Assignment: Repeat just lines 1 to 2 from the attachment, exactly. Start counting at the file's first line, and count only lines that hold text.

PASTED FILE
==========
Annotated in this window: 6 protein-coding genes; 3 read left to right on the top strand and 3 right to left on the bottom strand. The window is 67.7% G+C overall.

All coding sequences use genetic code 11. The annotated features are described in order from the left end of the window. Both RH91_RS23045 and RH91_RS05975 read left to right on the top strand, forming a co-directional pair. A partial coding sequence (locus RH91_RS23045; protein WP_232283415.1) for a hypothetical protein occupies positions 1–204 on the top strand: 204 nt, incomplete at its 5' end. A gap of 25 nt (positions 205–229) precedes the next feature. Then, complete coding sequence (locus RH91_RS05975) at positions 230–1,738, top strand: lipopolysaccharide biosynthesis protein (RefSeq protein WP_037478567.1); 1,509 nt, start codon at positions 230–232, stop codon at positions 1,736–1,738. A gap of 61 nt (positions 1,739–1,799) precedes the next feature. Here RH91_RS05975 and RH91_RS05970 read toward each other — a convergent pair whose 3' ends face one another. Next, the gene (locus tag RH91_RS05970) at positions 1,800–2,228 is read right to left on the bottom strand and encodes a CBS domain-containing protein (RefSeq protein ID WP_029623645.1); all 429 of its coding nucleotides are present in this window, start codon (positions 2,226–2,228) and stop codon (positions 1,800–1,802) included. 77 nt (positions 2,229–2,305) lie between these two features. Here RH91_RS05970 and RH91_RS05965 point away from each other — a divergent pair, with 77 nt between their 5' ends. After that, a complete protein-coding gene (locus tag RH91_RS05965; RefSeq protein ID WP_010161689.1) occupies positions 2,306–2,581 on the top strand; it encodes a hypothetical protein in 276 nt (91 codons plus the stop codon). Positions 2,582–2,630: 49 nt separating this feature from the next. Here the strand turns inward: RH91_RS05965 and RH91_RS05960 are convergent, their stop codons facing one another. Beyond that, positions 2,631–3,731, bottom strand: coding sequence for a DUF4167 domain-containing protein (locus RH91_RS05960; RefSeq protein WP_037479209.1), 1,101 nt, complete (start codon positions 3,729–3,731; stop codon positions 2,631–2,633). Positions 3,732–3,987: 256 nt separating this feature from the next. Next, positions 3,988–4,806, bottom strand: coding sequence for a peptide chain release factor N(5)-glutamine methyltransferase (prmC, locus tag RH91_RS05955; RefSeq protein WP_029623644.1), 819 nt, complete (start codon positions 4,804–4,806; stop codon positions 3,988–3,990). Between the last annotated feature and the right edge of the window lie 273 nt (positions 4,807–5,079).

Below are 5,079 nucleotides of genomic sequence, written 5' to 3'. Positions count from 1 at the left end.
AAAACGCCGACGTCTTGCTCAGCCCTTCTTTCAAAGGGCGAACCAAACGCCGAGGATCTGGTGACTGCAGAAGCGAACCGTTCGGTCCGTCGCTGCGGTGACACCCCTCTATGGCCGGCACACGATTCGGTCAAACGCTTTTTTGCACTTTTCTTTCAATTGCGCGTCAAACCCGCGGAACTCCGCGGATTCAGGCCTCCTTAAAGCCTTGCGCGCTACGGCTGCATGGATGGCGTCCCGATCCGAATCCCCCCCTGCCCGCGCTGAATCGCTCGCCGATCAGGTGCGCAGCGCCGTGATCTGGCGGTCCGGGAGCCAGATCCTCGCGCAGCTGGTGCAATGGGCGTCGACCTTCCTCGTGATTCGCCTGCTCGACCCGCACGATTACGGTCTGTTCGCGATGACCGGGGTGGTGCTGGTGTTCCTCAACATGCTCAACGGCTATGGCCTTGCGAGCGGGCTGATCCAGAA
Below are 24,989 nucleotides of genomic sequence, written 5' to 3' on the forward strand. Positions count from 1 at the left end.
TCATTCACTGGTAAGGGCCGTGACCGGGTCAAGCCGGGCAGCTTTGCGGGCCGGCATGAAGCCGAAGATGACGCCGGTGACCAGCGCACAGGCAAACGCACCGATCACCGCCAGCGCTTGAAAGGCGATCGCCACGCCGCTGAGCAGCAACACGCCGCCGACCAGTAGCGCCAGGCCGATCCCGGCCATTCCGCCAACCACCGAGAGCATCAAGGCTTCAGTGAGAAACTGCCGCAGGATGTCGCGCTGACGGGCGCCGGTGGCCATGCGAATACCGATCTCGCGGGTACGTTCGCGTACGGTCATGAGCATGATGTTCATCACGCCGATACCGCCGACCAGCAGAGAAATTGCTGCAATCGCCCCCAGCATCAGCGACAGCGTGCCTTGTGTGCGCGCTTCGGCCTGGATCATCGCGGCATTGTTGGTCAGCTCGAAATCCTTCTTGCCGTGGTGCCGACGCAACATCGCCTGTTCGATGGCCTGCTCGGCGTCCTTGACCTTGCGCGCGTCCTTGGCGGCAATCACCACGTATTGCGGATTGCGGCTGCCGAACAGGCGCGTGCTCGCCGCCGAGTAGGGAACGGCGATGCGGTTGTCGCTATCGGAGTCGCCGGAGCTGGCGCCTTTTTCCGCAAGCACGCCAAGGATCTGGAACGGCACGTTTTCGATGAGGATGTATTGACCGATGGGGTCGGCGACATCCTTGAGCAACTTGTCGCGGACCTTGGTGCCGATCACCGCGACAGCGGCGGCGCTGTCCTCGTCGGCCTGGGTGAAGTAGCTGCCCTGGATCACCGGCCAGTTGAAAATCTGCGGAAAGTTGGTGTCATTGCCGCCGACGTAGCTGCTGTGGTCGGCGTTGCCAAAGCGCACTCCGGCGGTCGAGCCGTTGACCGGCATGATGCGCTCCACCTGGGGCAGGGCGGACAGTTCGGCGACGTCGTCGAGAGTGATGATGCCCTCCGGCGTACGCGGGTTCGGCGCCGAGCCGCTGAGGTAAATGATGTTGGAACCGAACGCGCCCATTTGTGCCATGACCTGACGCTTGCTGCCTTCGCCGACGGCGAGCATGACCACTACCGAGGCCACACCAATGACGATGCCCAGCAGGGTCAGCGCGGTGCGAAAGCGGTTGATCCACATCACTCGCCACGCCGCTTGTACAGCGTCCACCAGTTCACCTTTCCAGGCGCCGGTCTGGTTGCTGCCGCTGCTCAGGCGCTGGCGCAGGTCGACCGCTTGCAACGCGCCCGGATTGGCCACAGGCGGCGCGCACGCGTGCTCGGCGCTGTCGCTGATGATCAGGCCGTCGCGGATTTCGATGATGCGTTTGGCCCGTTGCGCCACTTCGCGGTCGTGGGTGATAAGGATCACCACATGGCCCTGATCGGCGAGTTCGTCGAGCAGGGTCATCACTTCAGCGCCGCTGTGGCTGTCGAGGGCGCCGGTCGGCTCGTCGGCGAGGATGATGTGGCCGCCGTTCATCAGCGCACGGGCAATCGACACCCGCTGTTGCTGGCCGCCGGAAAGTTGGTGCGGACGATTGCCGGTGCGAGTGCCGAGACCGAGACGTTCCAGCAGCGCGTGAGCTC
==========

Annotated in this window: 6 protein-coding genes; 3 read left to right on the top strand and 3 right to left on the bottom strand. The window is 67.7% G+C overall.

All coding sequences use genetic code 11. The annotated features are described in order from the left end of the window. Both RH91_RS23045 and RH91_RS05975 read left to right on the top strand, forming a co-directional pair. A partial coding sequence (locus RH91_RS23045; protein WP_232283415.1) for a hypothetical protein occupies positions 1–204 on the top strand: 204 nt, incomplete at its 5' end. A gap of 25 nt (positions 205–229) precedes the next feature. Then, complete coding sequence (locus RH91_RS05975) at positions 230–1,738, top strand: lipopolysaccharide biosynthesis protein (RefSeq protein WP_037478567.1); 1,509 nt, start codon at positions 230–232, stop codon at positions 1,736–1,738. A gap of 61 nt (positions 1,739–1,799) precedes the next feature. Here RH91_RS05975 and RH91_RS05970 read toward each other — a convergent pair whose 3' ends face one another. Next, the gene (locus tag RH91_RS05970) at positions 1,800–2,228 is read right to left on the bottom strand and encodes a CBS domain-containing protein (RefSeq protein ID WP_029623645.1); all 429 of its coding nucleotides are present in this window, start codon (positions 2,226–2,228) and stop codon (positions 1,800–1,802) included. 77 nt (positions 2,229–2,305) lie between these two features. Here RH91_RS05970 and RH91_RS05965 point away from each other — a divergent pair, with 77 nt between their 5' ends. After that, a complete protein-coding gene (locus tag RH91_RS05965; RefSeq protein ID WP_010161689.1) occupies positions 2,306–2,581 on the top strand; it encodes a hypothetical protein in 276 nt (91 codons plus the stop codon). Positions 2,582–2,630: 49 nt separating this feature from the next. Here the strand turns inward: RH91_RS05965 and RH91_RS05960 are convergent, their stop codons facing one another. Beyond that, positions 2,631–3,731, bottom strand: coding sequence for a DUF4167 domain-containing protein (locus RH91_RS05960; RefSeq protein WP_037479209.1), 1,101 nt, complete (start codon positions 3,729–3,731; stop codon positions 2,631–2,633). Positions 3,732–3,987: 256 nt separating this feature from the next. Next, positions 3,988–4,806, bottom strand: coding sequence for a peptide chain release factor N(5)-glutamine methyltransferase (prmC, locus tag RH91_RS05955; RefSeq protein WP_029623644.1), 819 nt, complete (start codon positions 4,804–4,806; stop codon positions 3,988–3,990). Between the last annotated feature and the right edge of the window lie 273 nt (positions 4,807–5,079).